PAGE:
Sex and tech

I couldn’t help but wonder, how has sex affected tech? Is this useful for our sexuality?

In a year of unprecedented time indoors, limits of where we can go, travel/eat/socialise etc., this has inevitably limited our abilities to interact (and maybe even have sexual activity) with partners, strangers, or the old ‘friends of friends’. In the face of these limitations, technology has supplemented our lives in ways many of us wouldn’t have thought possible. 

Where a virus restricts our movements (something those born pre-80s HIV epidemic will remember), we now have to reorient the way we have sex: now being coined ‘sexual distancing’ (Sexpression, 2020).  In times where we are recommended to have sex with a new partner with condoms (hopefully not a newsflash to you all), masks and if you’re having PIV sex, ‘doggy’, technology not only supplements sex, but enables or even creates it.

We can see this from the wapping increase of lockdown sex toy purchases (40% more than usual (Mellor, 2020)), the rise of the Zoom date, Tinder (30% increase for under 30s – love in the time of corona am I right) and Hinge downloads and record pornography consumption (some countries like India experienced a 95% spike in usage). In the absence of spending time together, we seek new ways to engage with and enact desire; my favourite lockdown story HAS to be someone being gifted £300+ of sex toys to keep themselves entertained at home. It truly is a wild time to be alive.

Sex tech is now valued as a $30 billion dollar industry. Some interest in this region, a la Karley Sciortino’s Slutever series, focus on some of the more generally ‘outrageous’ aspects of sex tech, such as AI technology in robots, VR porn and odd machinery fetishes, to name a few. Strictly speaking, sex tech refers to any form of technology that is associated with sexuality. Under this umbrella is anything from sex toys to robots, apps to wellness websites and resources. Technology has long been considered the aspect of humanity that began to separate us from the rest of the animal kingdom; it is no surprise our ingenuity has been used to further our social (and sexual) lives.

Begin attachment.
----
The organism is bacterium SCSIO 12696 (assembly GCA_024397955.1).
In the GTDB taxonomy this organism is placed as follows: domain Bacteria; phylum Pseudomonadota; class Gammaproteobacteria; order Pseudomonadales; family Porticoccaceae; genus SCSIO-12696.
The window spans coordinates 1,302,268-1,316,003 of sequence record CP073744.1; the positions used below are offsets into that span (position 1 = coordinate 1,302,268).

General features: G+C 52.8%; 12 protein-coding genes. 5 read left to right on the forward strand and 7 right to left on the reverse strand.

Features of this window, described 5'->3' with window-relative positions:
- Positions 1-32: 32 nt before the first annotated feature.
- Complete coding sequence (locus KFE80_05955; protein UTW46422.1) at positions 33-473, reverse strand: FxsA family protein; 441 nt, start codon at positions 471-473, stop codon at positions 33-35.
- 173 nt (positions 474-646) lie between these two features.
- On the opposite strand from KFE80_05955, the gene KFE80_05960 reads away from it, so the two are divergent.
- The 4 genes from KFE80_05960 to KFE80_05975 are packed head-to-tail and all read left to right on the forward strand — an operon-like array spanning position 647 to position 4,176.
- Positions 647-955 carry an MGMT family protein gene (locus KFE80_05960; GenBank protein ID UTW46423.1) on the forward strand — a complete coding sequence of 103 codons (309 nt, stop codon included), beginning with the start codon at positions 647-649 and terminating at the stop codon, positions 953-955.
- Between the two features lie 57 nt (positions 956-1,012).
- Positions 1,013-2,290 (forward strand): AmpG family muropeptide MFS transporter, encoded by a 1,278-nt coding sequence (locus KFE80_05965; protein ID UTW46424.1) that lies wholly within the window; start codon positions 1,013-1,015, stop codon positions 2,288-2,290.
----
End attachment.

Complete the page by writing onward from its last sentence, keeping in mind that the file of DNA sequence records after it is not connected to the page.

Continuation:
Much of sex tech has been around for millennia. The oldest of which is the sex toy, originating 30,000 years ago. As some of you might already know, Venus of Willendorf (a voluptuous female statue smashed in fertility festivals) was on the scene saucing stuff up 28,000 years ago (she is counted as the birth of pornographic material). So pretty much as long as we have been rapidly advancing and revolutionising, be it manufacturing, farming/hunting with tools, or creating material culture intended to bring us sexual pleasure, we humans are certainly adaptive to our needs. 

Arguably, following the birth of the internet, the creation of the smartphone, and the keen-ness of developers globally to create apps for any human need possible, sex tech has proliferated from material to virtual culture. Now, we can date online, have sexual activity through online spaces (sexting/pornographers/camming/OnlyFans/internet connected vibrators etc.), track our fertility, sexual fantasies and MORE! You could literally have some form of sex life from the comfort of your own home, without even physically meeting a new partner.

Certainly, sex tech can be considered useful, and indeed is used frequently. But how do young people of the world use it? 

Poll conducted on Instagram on 09/09/2020

Although data certainly exists to represent app usage, sexting, pornography etc., there is not a significant amount of data on how the sex tech industry as a whole impacts us.

Your thoughts: has it made your life better/worse etc.:

  • Met my boyfriend through Tinder and it’s our four year anniversary next week!
  • Hinge has revolutionised dating! And long distance made so much easier by sex tech